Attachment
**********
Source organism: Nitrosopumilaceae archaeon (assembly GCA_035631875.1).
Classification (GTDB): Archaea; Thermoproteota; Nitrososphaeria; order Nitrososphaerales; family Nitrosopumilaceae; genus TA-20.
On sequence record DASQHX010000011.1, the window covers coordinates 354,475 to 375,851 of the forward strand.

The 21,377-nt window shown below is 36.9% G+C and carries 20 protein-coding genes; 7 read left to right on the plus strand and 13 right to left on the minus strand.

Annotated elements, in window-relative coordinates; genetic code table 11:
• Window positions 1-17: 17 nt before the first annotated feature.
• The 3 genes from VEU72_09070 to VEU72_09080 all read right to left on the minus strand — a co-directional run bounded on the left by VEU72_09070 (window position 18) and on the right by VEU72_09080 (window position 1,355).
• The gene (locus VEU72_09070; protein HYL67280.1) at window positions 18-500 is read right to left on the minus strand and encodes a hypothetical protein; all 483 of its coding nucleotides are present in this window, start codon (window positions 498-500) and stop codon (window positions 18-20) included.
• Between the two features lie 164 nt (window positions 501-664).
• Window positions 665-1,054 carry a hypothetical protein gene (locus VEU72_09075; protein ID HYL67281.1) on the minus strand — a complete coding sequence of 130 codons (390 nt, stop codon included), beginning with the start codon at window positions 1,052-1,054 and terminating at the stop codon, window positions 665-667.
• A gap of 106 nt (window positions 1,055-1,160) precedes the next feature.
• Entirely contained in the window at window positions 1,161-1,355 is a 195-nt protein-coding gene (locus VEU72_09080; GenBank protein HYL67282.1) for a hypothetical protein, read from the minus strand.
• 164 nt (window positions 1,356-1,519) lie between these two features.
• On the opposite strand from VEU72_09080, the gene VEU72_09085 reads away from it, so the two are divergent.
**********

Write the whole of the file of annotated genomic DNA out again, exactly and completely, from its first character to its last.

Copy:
Source organism: Nitrosopumilaceae archaeon (assembly GCA_035631875.1).
Classification (GTDB): Archaea; Thermoproteota; Nitrososphaeria; order Nitrososphaerales; family Nitrosopumilaceae; genus TA-20.
On sequence record DASQHX010000011.1, the window covers coordinates 354,475 to 375,851 of the forward strand.

The 21,377-nt window shown below is 36.9% G+C and carries 20 protein-coding genes; 7 read left to right on the plus strand and 13 right to left on the minus strand.

Annotated elements, in window-relative coordinates; genetic code table 11:
• Window positions 1-17: 17 nt before the first annotated feature.
• The 3 genes from VEU72_09070 to VEU72_09080 all read right to left on the minus strand — a co-directional run bounded on the left by VEU72_09070 (window position 18) and on the right by VEU72_09080 (window position 1,355).
• The gene (locus VEU72_09070; protein HYL67280.1) at window positions 18-500 is read right to left on the minus strand and encodes a hypothetical protein; all 483 of its coding nucleotides are present in this window, start codon (window positions 498-500) and stop codon (window positions 18-20) included.
• Between the two features lie 164 nt (window positions 501-664).
• Window positions 665-1,054 carry a hypothetical protein gene (locus VEU72_09075; protein ID HYL67281.1) on the minus strand — a complete coding sequence of 130 codons (390 nt, stop codon included), beginning with the start codon at window positions 1,052-1,054 and terminating at the stop codon, window positions 665-667.
• A gap of 106 nt (window positions 1,055-1,160) precedes the next feature.
• Entirely contained in the window at window positions 1,161-1,355 is a 195-nt protein-coding gene (locus VEU72_09080; GenBank protein HYL67282.1) for a hypothetical protein, read from the minus strand.
• 164 nt (window positions 1,356-1,519) lie between these two features.
• On the opposite strand from VEU72_09080, the gene VEU72_09085 reads away from it, so the two are divergent.